ask and ye shall receive.
perhaps you need to rethink your reaction to using "those three words." is expressing your love verbally going to diminish you in any way? do you feel that you’re losing something, like privacy or independence? (well, clearly independence is what you’re thinking.) you say that a relationship is, and i quote, “two strong people, sharing and cooperating on important issues, meeting many [of] each other's… wants and needs.” what i notice in sentence are the words “many” and “strong.” do you think there’s no one out there who can satisfy ALL (or the vast, huge majority) your wants and needs? are you are holding something back from the person you’re with, in the hope that someone better will appear? are people you see as dependent necessarily weak and to be despised? is this why you don’t want to appear this way (to yourself)?
of additional interest to me is your similar discomfort expressing love to your family. if you don’t tell them now, then when? not to wax sappy, but this life is too soon over, and terribly unexpected. don’t delay, you may not have another chance.
MoSO, as i'll call him, is very necessary to me, and vice versa. co-dependence could well be our new last name. our relationship didn’t start out this way, it has been a continual process of discovering wants needs (on both sides of the equation) and striving to satisfy these because we like each other quite a bit. perhaps a relationship becomes stable (and, perhaps by definition, dependent) when you reach a critical mass of needs satisfied. all i know is, i wouldn’t change a thing, even though i would be devastated to lose him.
--FoSO Tue Dec 28 11:17:01 2004
Honestly, I think the word "co-dependence" has been blown up out of context in our culture, as it happily does so with catch phrases. Or maybe I have the wrong impression of the word. Anyway, as far as my impression, "co-dependence" essentially means that one side of the relationship essentially enables the other side to continue in some kind of unhealthy habit, such as drug use, alcoholism, violent relationship, etc. etc. Essentially, the co-dependent side of the relationship won't leave the relationship, even if they're getting completely and utterly shat upon to the point that any reasonable person with a sense of mind would get out of that relationship ASAP. From what I've seen, Kirk, at least with Mo, any girl you with whom you would start a relationship would have the confidence and sense of mind to either kick your ass into shape or get the hell out of a relationship with you, so honestly, I don't really think you have to worry about co-dependence issues, unless you hooked up with someone with unhealthy habits. Then again. . .I don't really see you getting these kinds of unhealthy habits, unless you've gone through some huge, traumatic life change, the kind that a cult would use to their advantage and put you into a co-dependent situation there.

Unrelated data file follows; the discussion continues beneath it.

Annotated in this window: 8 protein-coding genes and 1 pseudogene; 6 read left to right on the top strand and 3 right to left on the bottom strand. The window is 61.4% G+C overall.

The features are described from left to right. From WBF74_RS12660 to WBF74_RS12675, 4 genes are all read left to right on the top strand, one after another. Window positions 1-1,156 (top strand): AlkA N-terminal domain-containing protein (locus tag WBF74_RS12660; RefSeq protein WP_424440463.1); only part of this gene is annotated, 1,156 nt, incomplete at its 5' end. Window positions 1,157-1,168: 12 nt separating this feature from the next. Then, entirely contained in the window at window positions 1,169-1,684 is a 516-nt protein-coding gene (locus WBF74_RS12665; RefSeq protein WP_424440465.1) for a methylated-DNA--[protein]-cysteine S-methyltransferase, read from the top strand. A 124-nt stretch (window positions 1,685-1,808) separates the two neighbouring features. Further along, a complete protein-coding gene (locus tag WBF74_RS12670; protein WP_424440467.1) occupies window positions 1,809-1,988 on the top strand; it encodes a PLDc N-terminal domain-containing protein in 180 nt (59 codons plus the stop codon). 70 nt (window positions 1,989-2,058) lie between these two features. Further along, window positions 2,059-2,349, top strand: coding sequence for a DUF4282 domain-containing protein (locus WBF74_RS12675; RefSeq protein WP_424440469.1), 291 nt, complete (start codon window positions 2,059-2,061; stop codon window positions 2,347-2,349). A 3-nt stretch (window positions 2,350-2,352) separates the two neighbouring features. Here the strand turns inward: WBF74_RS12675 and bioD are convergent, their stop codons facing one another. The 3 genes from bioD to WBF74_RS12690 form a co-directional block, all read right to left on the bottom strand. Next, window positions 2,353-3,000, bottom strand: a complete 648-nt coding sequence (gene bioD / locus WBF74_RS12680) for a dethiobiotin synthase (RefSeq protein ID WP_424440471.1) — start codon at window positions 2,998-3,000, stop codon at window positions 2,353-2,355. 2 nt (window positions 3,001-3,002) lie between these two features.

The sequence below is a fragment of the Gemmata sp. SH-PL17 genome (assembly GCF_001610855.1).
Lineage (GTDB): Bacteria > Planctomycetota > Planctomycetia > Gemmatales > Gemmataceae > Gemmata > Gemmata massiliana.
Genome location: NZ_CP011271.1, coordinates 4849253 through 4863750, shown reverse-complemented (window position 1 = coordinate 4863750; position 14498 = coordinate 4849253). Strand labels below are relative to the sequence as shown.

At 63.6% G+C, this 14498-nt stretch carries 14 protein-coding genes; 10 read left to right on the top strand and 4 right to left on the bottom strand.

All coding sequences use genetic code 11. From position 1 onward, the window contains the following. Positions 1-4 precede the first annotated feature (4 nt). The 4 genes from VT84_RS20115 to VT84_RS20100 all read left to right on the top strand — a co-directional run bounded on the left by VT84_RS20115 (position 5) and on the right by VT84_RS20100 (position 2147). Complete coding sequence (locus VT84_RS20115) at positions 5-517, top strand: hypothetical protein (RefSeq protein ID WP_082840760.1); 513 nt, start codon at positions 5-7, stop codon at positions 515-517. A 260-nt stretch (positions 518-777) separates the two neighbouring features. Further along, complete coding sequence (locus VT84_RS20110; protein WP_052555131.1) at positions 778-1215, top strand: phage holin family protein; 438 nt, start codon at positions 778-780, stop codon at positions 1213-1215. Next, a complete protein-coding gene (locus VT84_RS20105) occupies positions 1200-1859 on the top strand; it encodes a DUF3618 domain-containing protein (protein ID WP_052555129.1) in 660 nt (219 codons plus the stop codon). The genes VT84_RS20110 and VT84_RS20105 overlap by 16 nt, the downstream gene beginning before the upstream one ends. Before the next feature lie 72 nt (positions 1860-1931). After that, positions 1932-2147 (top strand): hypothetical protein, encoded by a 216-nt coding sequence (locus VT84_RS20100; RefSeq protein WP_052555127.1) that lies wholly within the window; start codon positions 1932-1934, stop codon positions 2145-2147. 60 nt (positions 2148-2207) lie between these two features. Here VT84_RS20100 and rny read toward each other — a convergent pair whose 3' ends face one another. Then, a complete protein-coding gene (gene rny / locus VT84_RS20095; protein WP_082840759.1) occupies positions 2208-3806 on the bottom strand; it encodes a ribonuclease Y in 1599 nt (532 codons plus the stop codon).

But just other thoughts: Michi and I never say that we can't live without each other. We just say something like "You add to my happiness an infinity-fold." The moment that one or the other would become completely dependent on the other for a healthy state of mind, we would have to re-think out relationship. Honestly, though, I can't see myself living life without, even on the practical side of things. I could do it, but I wouldn't want to do it. Every once in awhile, I imagine what would happen if she were to pass away or we broke up, and I can't really imagine my reaction. I honestly don't think I'd go into huge amounts of emotions, or at least not in some immediate right then fashion. Nonetheless, I have a lot of feeling for this girl and want her with me. I have no problem saying "I love you" to her because I guess I don't think of it as giving up something of myself that I don't want her to have. Besides, any girl that accepts me for the strange sounds I make while walking through the house or not really doing anything, that's got to mean a lot.